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Why Amazon is going all in on renewables–and how it intends to use 100% clean energy by 2025

November 21, 2022, 6:49 PM UTC
The Amazon Fort Powhatan Solar Farm in Disputanta, Virginia. Amazon has pledged to use renewable energy for all its operations by 2030–but the company says it's on track to beat that goal.
Drew Angerer—Getty Images

With our country’s resources, history of innovation, and record of public and private sector collaboration, the United States can lead the world on the path toward reliable renewable energy. Modernizing the electric grid in the U.S. in conjunction with updated approaches to policy and regulation will help make that happen.

The Inflation Reduction Act passed and signed into law this summer is a major step forward, delivering a suite of clean energy policies that will help companies deploy more renewable energy at scale and build the critical infrastructure to support it. The new law represents the most significant federal investment in renewable energy and the most comprehensive effort to mitigate climate change in our nation’s history. It will accelerate a transition to renewable energy that is already underway and help lower costs for consumers.

We are proud to be a part of that overall transition to a cleaner economy. To date, Amazon has announced investments in 199 renewable energy projects across the United States, including 97 wind farms and solar farms and 102 onsite solar projects. Once all these projects are operational, they are expected to generate 32,740 gigawatt hours (GWh) of renewable energy each year–or the equivalent amount of power needed for 3 million U.S. homes. These projects are located on the grids where Amazon has operations to ensure a sustainable presence in the communities where we operate and generate significant economic development activity for states and local communities through new property tax revenues and job creation.

Amazon is the world’s largest corporate buyer of renewable energy and is on a path to powering its operations with 100% renewable energy by 2025–five years ahead of our original 2030 goal.

The challenge is big, and we need more corporate action to secure America’s clean energy future. The policies we champion in partnership with policymakers will have a ripple effect on improving our energy posture. The U.S. needs policies that improve how we develop our electrical grid at the pace needed to support these new investments.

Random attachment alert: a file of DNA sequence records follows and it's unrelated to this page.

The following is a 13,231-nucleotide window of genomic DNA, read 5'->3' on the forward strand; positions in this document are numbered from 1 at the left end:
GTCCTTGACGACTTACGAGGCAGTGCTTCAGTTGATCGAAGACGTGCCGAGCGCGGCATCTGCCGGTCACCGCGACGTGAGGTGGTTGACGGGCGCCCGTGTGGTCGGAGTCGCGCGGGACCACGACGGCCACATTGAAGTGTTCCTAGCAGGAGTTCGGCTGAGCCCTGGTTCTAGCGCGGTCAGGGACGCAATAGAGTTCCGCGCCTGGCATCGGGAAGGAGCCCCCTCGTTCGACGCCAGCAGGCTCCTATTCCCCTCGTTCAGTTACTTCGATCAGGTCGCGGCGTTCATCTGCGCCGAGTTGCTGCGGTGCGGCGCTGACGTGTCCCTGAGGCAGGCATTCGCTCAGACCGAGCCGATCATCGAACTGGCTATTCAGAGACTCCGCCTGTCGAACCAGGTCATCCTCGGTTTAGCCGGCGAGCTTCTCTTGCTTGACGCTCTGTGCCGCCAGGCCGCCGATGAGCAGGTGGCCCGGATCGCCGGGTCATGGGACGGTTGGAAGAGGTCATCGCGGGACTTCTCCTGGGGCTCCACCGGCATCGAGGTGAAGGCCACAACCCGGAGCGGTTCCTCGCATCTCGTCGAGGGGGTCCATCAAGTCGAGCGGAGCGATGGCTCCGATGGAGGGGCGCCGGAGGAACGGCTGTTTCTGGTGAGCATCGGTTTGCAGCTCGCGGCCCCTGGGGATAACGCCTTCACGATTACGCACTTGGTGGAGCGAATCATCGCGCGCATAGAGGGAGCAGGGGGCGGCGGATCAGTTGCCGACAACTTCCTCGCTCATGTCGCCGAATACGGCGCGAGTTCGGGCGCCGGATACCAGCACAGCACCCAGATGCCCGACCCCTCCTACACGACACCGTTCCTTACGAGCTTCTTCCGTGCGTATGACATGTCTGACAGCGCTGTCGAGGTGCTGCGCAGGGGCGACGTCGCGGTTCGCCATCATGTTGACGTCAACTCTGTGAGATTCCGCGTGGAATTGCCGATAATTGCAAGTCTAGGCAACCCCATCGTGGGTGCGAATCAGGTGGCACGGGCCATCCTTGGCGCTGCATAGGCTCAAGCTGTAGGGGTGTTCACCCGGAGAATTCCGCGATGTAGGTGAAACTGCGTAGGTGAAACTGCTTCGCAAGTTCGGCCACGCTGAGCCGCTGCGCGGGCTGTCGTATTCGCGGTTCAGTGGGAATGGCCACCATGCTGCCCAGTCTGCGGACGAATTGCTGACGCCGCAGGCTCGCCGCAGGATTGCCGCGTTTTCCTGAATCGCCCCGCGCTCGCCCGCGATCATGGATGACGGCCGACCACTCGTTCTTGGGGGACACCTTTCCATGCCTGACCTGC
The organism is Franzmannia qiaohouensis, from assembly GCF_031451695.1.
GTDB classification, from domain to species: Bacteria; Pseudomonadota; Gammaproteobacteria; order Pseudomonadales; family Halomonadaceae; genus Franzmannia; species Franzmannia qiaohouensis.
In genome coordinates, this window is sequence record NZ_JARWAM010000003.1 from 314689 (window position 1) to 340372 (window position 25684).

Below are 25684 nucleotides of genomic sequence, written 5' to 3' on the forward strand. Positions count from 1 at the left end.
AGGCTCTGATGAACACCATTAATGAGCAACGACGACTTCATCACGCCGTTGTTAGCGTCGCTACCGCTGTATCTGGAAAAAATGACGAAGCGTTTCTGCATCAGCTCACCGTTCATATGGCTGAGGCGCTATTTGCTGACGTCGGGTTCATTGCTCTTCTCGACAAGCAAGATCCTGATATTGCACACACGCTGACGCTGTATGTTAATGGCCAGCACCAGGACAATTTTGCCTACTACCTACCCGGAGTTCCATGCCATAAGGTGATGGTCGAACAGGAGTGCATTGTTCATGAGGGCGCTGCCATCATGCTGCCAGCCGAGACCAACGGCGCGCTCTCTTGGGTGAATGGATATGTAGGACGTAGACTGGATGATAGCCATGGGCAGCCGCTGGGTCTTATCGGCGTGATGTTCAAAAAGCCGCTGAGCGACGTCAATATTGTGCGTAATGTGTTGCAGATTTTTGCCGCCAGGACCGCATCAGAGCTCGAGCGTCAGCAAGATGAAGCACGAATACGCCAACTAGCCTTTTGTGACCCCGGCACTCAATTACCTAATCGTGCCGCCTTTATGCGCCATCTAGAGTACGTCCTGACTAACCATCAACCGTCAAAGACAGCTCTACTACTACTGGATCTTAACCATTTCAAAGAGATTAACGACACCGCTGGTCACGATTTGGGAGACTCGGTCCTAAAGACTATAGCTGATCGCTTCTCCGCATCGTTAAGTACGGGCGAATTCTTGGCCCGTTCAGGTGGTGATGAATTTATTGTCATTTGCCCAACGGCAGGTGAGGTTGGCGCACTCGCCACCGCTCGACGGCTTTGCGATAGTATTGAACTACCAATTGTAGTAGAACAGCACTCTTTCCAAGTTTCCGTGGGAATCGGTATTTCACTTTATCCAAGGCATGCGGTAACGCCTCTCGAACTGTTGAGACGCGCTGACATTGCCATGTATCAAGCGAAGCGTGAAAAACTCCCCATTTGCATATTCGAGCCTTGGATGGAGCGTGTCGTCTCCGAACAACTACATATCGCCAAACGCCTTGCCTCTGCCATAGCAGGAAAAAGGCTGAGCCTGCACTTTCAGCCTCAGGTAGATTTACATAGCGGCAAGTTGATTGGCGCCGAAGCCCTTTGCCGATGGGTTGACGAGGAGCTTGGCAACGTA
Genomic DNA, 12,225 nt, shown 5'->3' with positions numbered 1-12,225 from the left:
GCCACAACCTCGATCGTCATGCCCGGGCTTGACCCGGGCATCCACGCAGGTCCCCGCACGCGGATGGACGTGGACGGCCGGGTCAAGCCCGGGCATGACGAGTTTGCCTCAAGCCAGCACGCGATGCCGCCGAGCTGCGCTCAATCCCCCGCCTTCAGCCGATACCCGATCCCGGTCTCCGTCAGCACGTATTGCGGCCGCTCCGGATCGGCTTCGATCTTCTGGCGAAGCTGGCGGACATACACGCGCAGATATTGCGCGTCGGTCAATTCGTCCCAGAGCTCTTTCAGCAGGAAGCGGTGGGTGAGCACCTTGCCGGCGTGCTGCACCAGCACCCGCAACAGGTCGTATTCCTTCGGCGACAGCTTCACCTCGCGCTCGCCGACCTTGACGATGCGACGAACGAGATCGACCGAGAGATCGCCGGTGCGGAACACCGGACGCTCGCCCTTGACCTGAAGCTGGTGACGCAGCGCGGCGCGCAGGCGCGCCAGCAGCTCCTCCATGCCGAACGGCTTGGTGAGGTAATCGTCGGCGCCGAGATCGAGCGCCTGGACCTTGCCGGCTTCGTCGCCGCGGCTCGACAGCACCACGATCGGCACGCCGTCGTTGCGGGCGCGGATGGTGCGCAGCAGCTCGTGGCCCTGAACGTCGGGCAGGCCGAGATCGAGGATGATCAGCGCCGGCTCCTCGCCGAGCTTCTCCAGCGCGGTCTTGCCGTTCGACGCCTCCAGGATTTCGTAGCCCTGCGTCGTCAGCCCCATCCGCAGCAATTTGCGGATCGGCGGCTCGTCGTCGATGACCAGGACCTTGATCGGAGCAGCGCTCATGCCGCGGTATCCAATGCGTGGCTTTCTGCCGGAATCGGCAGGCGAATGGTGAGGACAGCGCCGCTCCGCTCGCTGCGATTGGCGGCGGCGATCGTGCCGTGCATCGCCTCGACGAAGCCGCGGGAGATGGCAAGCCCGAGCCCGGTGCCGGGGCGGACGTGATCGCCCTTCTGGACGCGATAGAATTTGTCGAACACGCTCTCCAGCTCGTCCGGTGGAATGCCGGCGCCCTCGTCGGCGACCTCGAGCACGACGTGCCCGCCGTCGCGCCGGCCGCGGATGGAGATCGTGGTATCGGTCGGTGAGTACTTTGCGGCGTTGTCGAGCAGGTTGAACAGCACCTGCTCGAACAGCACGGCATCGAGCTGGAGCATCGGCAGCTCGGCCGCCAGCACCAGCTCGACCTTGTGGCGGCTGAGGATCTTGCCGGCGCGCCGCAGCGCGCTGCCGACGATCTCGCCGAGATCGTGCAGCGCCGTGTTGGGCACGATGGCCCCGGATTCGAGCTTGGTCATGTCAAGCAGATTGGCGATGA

The Federal Energy Regulatory Commission, or FERC, is charged with developing the rules and regulations that govern the way organized electricity market segments in our country operate. The rules established by FERC are far-reaching and exist to enforce guardrails for the way regional grid operators integrate new generation resources to meet supply and demand commitments and ensure that customers are protected through fair and reasonable rates that pay for transmission infrastructure.

Today, FERC is leading the effort to modernize the electric grid and ensure more energy generation projects, including renewables, can be quickly deployed. With the scale of our renewable energy ambition and progress, it is important for Amazon and others to share their fresh perspective and innovative mindset with the commission. In particular, Amazon supports FERC’s proposal to require the incorporation of corporate energy commitments in long-term transmission planning to help integrate new renewable resources more efficiently, and we have encouraged FERC to quantify other benefits of expanded transmission infrastructure such as greenhouse gas emissions reductions.

We also continue to support efforts to advance policies accelerating the way new renewable energy resources are connected to the grid. Amazon has encouraged FERC to update the process by which wind, solar, and storage projects are more quickly integrated into the nation’s energy mix. We have also highlighted the opportunity presented by grid-enhancing technologies (GETs) that can unlock capacity and improve efficiencies on the existing system and complement the build-out of new transmission infrastructure. Just this month, AWS joined the American Council on Renewable Energy Grid Forum in Washington D.C. to share ways that technological advancements like cloud computing can help organized markets speed up their interconnection processes and lower costs for all customers. Policies like these will facilitate the deployment of clean energy across the country.

Deploying these technologies efficiently is paramount. FERC must issue strong final rules that both ensure clean energy is interconnected quickly and accelerate the build-out of a modern electric grid. We can’t let this opportunity pass us by, and we need to make sure our grid is equipped to fully take advantage of these developments. Customers across the country stand to benefit.

Shannon Kellogg is VP of public policy at AWS.

The opinions expressed in Fortune.com commentary pieces are solely the views of their authors and do not necessarily reflect the opinions and beliefs of Fortune.

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